That's the title of a new paper, co-authored with Martin Gelter, available here. The abstract reads:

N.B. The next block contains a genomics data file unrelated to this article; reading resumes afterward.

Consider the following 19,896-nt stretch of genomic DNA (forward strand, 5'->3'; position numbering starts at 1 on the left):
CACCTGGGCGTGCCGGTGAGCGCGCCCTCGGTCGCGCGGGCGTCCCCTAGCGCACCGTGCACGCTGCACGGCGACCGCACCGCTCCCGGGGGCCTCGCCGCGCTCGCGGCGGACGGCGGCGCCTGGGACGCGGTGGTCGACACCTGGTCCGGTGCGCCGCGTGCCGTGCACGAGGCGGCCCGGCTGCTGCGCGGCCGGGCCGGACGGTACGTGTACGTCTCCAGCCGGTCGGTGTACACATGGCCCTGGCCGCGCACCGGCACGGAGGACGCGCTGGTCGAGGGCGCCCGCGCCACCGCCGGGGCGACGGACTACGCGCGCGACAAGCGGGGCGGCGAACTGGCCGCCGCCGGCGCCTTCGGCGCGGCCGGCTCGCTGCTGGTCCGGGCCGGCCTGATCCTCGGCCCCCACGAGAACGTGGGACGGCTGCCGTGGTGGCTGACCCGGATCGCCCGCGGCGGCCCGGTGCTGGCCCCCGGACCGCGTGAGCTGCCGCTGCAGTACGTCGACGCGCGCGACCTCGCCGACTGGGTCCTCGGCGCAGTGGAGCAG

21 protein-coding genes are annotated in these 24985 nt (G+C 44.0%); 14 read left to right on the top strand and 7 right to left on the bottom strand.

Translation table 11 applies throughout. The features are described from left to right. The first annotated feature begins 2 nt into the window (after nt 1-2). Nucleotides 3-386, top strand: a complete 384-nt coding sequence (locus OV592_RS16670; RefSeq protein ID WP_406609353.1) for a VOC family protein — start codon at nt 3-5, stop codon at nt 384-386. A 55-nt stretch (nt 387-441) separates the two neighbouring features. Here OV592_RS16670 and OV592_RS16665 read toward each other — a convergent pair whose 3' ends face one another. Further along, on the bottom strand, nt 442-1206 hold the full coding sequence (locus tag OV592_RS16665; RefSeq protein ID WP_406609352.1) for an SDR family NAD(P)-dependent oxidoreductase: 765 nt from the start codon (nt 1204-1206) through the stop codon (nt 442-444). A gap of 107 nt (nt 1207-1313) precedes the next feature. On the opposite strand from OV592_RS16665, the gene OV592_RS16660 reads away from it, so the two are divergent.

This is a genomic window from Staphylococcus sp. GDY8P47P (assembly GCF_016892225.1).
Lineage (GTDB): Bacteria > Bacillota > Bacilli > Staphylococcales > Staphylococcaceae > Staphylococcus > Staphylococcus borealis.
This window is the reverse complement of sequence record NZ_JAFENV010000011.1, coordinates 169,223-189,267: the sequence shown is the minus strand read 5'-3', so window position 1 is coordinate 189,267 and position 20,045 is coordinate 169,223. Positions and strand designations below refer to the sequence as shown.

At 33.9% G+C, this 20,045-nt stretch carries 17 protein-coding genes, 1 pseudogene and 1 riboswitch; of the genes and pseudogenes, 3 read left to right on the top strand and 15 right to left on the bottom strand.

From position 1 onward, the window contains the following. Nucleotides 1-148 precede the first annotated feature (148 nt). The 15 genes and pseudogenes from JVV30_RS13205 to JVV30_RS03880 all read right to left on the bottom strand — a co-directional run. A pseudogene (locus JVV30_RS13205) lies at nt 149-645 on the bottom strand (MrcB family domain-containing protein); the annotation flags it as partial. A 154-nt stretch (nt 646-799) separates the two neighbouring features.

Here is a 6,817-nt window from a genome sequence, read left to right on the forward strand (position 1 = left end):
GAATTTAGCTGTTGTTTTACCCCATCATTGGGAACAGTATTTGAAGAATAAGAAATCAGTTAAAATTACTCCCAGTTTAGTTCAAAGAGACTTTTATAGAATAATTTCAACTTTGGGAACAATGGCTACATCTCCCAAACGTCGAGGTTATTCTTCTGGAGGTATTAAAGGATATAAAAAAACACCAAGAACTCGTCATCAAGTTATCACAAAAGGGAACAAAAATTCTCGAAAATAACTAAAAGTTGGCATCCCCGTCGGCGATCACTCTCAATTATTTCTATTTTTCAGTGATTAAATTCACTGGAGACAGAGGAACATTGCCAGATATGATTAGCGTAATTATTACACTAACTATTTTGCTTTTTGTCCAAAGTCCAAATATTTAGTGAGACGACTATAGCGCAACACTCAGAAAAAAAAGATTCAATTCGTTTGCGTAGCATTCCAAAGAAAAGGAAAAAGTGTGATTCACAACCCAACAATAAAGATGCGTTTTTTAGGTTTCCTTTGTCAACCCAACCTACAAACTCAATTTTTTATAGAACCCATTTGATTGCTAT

The theoretical arguments in favour and against citations to foreign courts have reached a high degree of sophistication. Yet, this debate is often based on merely anecdotal assumptions about the actual use of cross-citations. This article aims to fill this gap. It provides quantitative evidence from ten European supreme courts in order to assess the desirability of such cross-citations. In addition, it examines individual cases qualitatively, developing a taxonomy of cross-citations based on the degree to which courts engage with foreign law. Overall, this article high-lights the often superficial nature of cross-citations in the some courts; yet, it also concludes that, by and large, our analysis supports the use of cross-citations: it does not have the pernicious effects sometimes suggested by critics of the practices, such as undercutting national sovereignty and the legitimacy of the legal system. At best, cross-citations provide a source of inspiration how to interpret national law. At worst, they are largely ornamental and marginally help to make a particular policy argument appear more persuasive.